At an angle with respect to the fresh supply container, a waste container is assigned to the circumferential surface of the transfer element of the transfer unit. At its top end, the waste container comprises a stripper with which, when the transfer element is pivoted about the pivot axle, a contaminated test element arranged in a work position on the circumferential surface of the transfer element and to be removed therefrom is conveyed from the circumferential surface of the transfer element and into the waste container.
The contaminated test elements are also stored in the waste container again in a stack formation, since the contaminated test elements successively stripped off after use from the circumferential surface of the transfer element are conveyed in a stack formation into the waste container in which a further spring element is arranged. Along a section of the circumference, the transfer element comprises a recess inside which the stripper moves, the stripper removing the contaminated test elements from their work position and delivering them to the waste container.
The fresh supply container in which the unused test elements are stored in a stack formation, is acted upon on the one hand by a spring element and at all times placed against the circumferential surface of the transfer element, and on the other hand is acted upon by an elbowed lever which interacts with an abutment. A first shape-memory wire and a second shape-memory wire are secured on the elbowed lever such that they engage with approximately the same radius to the lever fulcrum. The respective other ends of the shape-memory wires, which extend substantially parallel to each other, are secured to the left and right of the pivot point of a carrier which moves the transfer element of the test strip magazine. If one of the wires is heated, it contracts and in so doing pivots the carrier, while the unheated wire is expanded and in so doing moves the transfer element such that the receiving groove for the test strip to be worked on is placed in front of the fresh supply container or waste container. If both wires are unheated, a torsion spring with moment jump acts on the carrier such that the transfer element remains in the work position.
The test elements stored in the fresh supply container are preferably strip-shaped test elements. It is not important whether a lancet or a sampler is integrated in these strip-shaped test elements. The transfer unit according to this embodiment used for conveying test elements comprises the fresh supply container, the waste container and the transfer unit. These structural parts can all be component parts of an analysis device or component parts of a magazine storing test elements, or they can be distributed between the magazine and the analysis device. Any desired combinations in the distribution of the components are possible.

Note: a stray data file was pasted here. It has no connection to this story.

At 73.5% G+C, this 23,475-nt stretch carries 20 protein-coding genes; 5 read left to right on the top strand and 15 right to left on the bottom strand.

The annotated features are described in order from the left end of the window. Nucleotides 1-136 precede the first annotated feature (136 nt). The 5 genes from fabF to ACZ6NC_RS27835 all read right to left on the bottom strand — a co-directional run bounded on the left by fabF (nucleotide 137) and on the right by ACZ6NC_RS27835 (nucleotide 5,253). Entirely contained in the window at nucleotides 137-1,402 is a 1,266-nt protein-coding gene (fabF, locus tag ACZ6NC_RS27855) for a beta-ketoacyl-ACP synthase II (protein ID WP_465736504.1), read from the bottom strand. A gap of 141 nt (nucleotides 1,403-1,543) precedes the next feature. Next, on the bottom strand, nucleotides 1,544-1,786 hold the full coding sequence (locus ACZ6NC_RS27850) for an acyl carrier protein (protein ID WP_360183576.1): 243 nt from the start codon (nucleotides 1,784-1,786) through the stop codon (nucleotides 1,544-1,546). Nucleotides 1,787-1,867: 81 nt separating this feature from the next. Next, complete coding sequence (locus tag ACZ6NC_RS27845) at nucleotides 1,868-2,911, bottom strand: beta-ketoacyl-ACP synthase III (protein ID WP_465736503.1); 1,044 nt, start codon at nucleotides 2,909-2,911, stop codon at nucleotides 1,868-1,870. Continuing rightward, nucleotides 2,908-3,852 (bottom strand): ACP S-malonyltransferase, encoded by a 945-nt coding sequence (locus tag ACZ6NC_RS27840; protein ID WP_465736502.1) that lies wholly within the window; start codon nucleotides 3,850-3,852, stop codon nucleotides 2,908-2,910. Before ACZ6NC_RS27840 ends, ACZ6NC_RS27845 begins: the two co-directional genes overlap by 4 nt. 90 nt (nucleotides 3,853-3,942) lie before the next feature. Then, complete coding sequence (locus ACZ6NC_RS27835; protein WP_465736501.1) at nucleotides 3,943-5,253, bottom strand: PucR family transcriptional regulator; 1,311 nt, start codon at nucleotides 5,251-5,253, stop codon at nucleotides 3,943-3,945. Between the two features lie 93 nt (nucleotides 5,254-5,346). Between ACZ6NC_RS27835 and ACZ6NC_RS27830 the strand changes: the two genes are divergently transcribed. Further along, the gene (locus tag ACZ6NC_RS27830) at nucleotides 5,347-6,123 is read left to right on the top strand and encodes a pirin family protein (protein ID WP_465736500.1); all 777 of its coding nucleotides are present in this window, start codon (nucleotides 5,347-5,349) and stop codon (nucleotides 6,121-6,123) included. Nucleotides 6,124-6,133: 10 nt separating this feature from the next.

The component parts of the system of movement can be arranged fixedly on the device, such that the disposable test strip magazine only comprises the fresh supply container with sleeve and seal, the transfer element and the waste container.
The above-mentioned aspects of the present invention and the manner of obtaining them will become more apparent and the invention itself will be better understood by reference to the following description of the embodiments of the invention, taken in conjunction with the accompanying drawings, wherein:
The embodiments of the present invention described below are not intended to be exhaustive or to limit the invention to the precise forms disclosed in the following detailed description. Rather, the embodiments are chosen and described so that others skilled in the art may appreciate and understand the principles and practices of the present invention.
The main components of the transfer unit used for test elements can be seen in
A waste container 20 is located at an angle with respect to the circumferential surface 33 of the transfer element 31. Used test elements 21 are received in the waste container 20. The used test elements 21 are stored inside the waste container 20 once again in a stack formation. The supply of used test elements 21 in the waste container 20 is also acted upon by a third spring element 24, by which the stack formation in the waste container 20 is maintained. At the top end of the waste container 20 there is at least one stripper element 23, which engages into a recess 38 formed on the circumference 33 of the transfer element 31. The transfer element 31 is mounted rotatably on a pivot axle 32. When the transfer element 31 swivels about the pivot axle 32 in a first direction of rotation 35, a worked, i.e., used test strip 21, previously placed in an aperture 34, is removed from the aperture 34 by the stripper element 23 and is conveyed into the waste container 20.
The transfer element 31 can be pivoted both in the direction of rotation 35 already mentioned and also in the clockwise direction 36, i.e., in a second direction of rotation 36. The transfer element is held in a center or “work” position by means of a torsion spring with “moment jump.” This torsion spring, which in the zero point jumps from a leftward rotating moment to a rightward rotating moment, can be constructed in various ways. For the sake of clarity, here the following arrangement is chosen by way of example and is non-limiting.
Underneath the fresh supply container 10 there is another lever 60, which is pivotable about another pivot axle 62. This lever 60 interacts with an abutment 61 and is in engagement with the lower end of the sleeve 14 of the fresh supply container 10, which is additionally acted upon constantly by the second spring element 16, pressing it against the circumferential surface 33 of the transfer element 31.
A first shape-memory wire 49 and a second shape-memory wire 50 are secured on the lever 60. Instead of straight wires, it is also possible, for example, to use coiled springs made of shape-memory alloy. These springs can analogously work by pressure instead of traction. For this, the fulcrum of the lever 60 has to be shifted in such a way as to ensure the opening function of the fresh supply container. The first and second shape-memory wires 49, 50 engage substantially with the same radius on the lever 60. The other ends of the shape-memory wires 49, 50 are secured to both sides of the pivot axle 32 on the transfer element 31 or on a carrier that moves.